This was a year that brought us all face-to-face with our own mortality, with loss, with systems that are impossibly backwards and broken. We learned, in stark black and white, what mattered and what did not. Who would be there for us and who would not. This was not a year for pretending, for posturing, for polite smiles. This was a year for true colors and hard truths, for taking nothing for granted, for dusting off all the hopes and plans and I love you’s and I’m sorry’s because tomorrow is never, ever a guarantee.
This was a year to stop bullshitting myself, stop making excuses, stop whispering about my wildest dreams under my breath and swing for the damn fences already. And with great risk, I like to think, comes great reward, because this year has rewarded me more than I ever imagined, or feel deserving of, really. Blessed is not a term I use often, or lightly, but it has somehow summed up this impossible, wretched, life-affirming year. And on the eve of a new one, as this flame burns down to nothing, all I feel is gratitude. That I am alive, and healthy, and employed. That I am with people I love, that they are healthy and employed, too. That from so much discomfort was borne some of the best things that have ever happened to me. I know that my privilege is immense, and my survivor’s guilt is, too. But I have learned this year too that if you are not going to mark your accomplishments on the walls of your own life, few others will.
Two-thousand-and-twenty brought me a life-changing surgery (and another gnarly surgery), an out-of-state move, a promotion. I weathered pay cuts, furloughs and partial unemployment, covered the pandemic and protests, spoke at a Columbia Journalism class. I paid off my car, finished Invisalign, scouted out Denver solo, took my best friend on a free trip to Catalina Island, started playing piano again. I dyed my hair pink, dyed my hair green, aggressively saved and invested my money, marked three years in therapy, found out I'm going to be an aunt, and maintained this newsletter — even when delving the depths of my mind was the last thing on earth I wanted to do.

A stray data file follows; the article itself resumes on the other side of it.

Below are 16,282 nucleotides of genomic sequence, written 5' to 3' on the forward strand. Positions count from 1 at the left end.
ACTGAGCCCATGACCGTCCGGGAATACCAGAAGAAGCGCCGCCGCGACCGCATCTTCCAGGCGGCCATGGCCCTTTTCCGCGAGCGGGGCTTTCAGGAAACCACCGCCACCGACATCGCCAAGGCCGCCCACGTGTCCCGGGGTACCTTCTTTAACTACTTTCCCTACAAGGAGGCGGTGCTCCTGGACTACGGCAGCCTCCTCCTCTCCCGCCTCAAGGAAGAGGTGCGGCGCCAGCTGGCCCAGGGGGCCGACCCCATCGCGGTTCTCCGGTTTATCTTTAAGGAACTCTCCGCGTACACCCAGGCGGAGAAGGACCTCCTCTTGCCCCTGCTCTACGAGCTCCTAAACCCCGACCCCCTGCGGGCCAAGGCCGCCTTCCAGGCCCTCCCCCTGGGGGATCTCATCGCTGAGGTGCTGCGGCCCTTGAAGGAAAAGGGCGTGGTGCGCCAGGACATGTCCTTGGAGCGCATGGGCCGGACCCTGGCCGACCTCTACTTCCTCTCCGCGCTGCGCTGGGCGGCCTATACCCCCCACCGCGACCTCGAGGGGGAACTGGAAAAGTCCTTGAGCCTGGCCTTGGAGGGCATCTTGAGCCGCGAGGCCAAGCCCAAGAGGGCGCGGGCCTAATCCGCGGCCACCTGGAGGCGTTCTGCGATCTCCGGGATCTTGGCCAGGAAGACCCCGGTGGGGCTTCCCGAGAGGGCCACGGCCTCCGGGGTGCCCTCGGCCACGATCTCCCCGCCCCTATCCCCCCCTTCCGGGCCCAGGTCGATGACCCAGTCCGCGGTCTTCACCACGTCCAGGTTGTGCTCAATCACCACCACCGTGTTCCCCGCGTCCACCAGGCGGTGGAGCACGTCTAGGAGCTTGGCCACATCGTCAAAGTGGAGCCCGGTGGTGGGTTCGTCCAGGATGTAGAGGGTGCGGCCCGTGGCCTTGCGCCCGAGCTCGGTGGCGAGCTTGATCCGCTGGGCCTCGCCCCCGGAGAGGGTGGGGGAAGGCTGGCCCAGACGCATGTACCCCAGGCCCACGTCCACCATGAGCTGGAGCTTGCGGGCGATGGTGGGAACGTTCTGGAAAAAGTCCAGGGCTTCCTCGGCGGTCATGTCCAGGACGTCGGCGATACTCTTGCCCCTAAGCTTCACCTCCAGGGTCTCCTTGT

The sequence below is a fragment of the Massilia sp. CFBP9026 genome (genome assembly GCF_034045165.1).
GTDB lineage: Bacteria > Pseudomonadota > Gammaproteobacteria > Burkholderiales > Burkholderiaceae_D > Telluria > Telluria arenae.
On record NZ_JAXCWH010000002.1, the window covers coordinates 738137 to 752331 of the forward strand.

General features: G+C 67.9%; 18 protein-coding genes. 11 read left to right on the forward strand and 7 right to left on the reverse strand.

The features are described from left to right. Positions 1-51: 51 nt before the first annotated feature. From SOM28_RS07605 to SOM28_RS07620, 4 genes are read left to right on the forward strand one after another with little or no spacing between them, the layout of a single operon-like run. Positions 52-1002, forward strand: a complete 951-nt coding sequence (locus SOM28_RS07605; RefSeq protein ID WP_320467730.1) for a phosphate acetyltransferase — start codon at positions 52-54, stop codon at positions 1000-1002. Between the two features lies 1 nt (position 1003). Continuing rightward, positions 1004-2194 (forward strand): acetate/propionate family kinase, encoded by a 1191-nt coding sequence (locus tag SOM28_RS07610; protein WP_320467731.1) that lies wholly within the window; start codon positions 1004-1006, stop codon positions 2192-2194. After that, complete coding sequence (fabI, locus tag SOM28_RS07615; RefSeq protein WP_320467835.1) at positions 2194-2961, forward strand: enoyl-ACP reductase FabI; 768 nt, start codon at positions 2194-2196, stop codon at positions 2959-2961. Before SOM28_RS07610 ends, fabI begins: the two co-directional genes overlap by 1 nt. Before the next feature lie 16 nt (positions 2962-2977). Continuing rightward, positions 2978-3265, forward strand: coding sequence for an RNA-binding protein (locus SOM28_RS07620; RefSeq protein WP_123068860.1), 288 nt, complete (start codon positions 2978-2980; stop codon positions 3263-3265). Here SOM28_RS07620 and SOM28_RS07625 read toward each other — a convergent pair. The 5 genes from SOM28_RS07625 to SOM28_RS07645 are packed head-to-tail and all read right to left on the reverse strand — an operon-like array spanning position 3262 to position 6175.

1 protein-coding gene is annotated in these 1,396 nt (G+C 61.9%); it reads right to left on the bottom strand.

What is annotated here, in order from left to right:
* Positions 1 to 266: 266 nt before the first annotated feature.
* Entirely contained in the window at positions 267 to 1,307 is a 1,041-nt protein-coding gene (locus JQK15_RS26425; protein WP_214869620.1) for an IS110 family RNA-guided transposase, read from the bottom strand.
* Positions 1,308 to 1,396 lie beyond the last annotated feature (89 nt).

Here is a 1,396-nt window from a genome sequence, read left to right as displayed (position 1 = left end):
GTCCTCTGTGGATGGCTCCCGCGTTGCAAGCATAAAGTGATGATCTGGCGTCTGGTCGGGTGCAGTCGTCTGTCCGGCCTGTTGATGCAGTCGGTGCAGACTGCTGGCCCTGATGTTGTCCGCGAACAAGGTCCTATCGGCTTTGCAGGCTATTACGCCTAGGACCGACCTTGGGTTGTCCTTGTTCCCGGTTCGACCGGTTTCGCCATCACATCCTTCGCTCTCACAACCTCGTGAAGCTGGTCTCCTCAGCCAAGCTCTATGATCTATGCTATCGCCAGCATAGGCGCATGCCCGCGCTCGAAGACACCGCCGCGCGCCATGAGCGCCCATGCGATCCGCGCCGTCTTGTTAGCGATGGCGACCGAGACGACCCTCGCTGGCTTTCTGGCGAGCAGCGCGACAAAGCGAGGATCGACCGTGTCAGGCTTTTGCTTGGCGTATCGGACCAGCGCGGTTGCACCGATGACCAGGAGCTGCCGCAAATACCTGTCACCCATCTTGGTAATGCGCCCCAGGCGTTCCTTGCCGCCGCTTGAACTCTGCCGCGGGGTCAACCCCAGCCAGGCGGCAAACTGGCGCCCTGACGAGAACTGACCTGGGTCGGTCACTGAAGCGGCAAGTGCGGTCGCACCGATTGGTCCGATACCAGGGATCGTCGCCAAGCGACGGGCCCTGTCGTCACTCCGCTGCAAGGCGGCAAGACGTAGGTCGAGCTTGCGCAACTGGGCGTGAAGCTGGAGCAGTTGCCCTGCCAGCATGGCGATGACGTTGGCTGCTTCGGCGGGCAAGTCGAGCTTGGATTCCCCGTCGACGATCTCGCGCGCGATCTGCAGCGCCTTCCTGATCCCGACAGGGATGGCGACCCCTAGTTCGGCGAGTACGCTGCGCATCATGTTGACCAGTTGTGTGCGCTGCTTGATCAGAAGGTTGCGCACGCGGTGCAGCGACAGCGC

This is more for record-keeping than grandstanding, and in fact it's probably a paltry list compared to some peoples' 2020, but I am trying to be better about staking out my right to to happiness and celebrating my own wins — even if the biggest win is just surviving.
I am not the same person I was when I began this year, but I don’t think I’ve changed. Instead, this feels like excavating, like shedding skin, digging down deep to the person who has been dying to see the light of day my entire life. This is a year for leaving what is no longer serving you. For letting the old ways die. For blazing new trails. For asking yourself, when all the cards are on the table, what do you want to do with this life?
If you are still reading this, we made it. We lived through this. Thank you for sticking with me in 2020, for making me stick with documenting this year, for bearing witness to the horror and beauty and mundanity with me. Thank you, thank you, I love you.